Warnings from the Centers for Medicare & Medicaid (CMS) citing inaccurate provider directories, high claim-reprocessing volumes and substantial encounter-data rejection rates all are telling symptoms of expensive and expansive problems with provider data.
We estimate that errors in provider data cost payers over $3 billion yearly. However, that estimate is likely conservative, because it excludes eventual CMS fines or state sanctions, such as losing auto-enrollment status. That figure also doesn’t accurately capture the downstream snags caused by poor provider information. These include incorrect claims payments; high volumes of grievances and appeals; lower volumes of referrals due to inaccurate or missing specialty codes in directories; negative evaluations from members; and providers leaving networks. Moreover, CAQH estimates physician practices spend a total of $2.76 billion yearly on provider directory maintenance. This would indicate that provider data issues cost the industry about $6 billion annually.
Many payers try to address symptoms of problematic provider data by cleaning up a database here and there. Those efforts are ineffective because they are not broad enough and do not identify the root causes of bad data. All too soon, provider data is once again inaccurate, with its negative effects traceable throughout preauthorization, claims processing, member and provider satisfaction, compliance and so on.
Optimizing provider data and addressing the value chain problems it causes requires a holistic approach we call provider information management (PIM). PIM is a comprehensive and process-oriented view that broadly defines “provider data” as any provider-related data that is part of the payer value-chain. PIM reveals how provider data has an impact on or is affected by virtually every payer process (see Figure 1). Adopting the scope of PIM helps payers create and sustain clean provider data that they can use in more proactive, digitally mature ways. That helps payers streamline processes and workflows and greatly reduce the systemic costs of out-of-date, inaccurate provider data.
PIM redefines the scope of reference for provider data. It shows why managing provider data goes beyond the IT department and any single database. PIM captures how provider data is created, gathered, transformed, validated and consumed, and published by each workflow, application or system within the payer value chain. This expansive view of provider data reveals how inaccurate provider data, such as a missing provider name, not only causes claims rejections and grievance issues downstream but may ultimately result in upstream issues such as lower Stars ratings, impacts to sales and marketing efforts, and overall enrollment levels.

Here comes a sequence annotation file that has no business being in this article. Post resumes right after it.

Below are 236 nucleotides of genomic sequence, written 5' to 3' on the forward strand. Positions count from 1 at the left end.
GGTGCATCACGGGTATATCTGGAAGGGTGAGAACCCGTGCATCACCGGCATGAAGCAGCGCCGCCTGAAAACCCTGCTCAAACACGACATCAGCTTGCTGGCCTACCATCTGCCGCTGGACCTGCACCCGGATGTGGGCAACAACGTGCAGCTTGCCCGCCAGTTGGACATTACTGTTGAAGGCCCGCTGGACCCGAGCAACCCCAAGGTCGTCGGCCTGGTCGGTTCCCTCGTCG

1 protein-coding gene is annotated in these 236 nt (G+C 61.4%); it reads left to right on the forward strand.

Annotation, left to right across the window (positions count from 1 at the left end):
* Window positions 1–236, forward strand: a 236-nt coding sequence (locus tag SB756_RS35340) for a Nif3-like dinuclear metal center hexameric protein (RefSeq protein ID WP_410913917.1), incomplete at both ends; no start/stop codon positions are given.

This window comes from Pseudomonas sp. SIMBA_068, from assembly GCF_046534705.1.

PIM also is adaptable to industry shifts, such as the category of “provider” enlarging to include nonmedical service providers such as Lyft and Uber Health, community organizations and more.
With a complete understanding of which processes affect and rely on provider data, payers can create comprehensive PIM strategies. While the solutions may vary depending on the size of payer operations, differences among lines of business and specific business goals, to build an effective PIM payers will need to address these four components:
Even with these four components in place, it’s important to approach PIM as a journey, not a one-and-done initiative. PIM represents a new view of how to manage and sustain accurate provider data across a healthcare ecosystem. As such, PIM is adaptable to different healthcare organizations and their business models and objectives.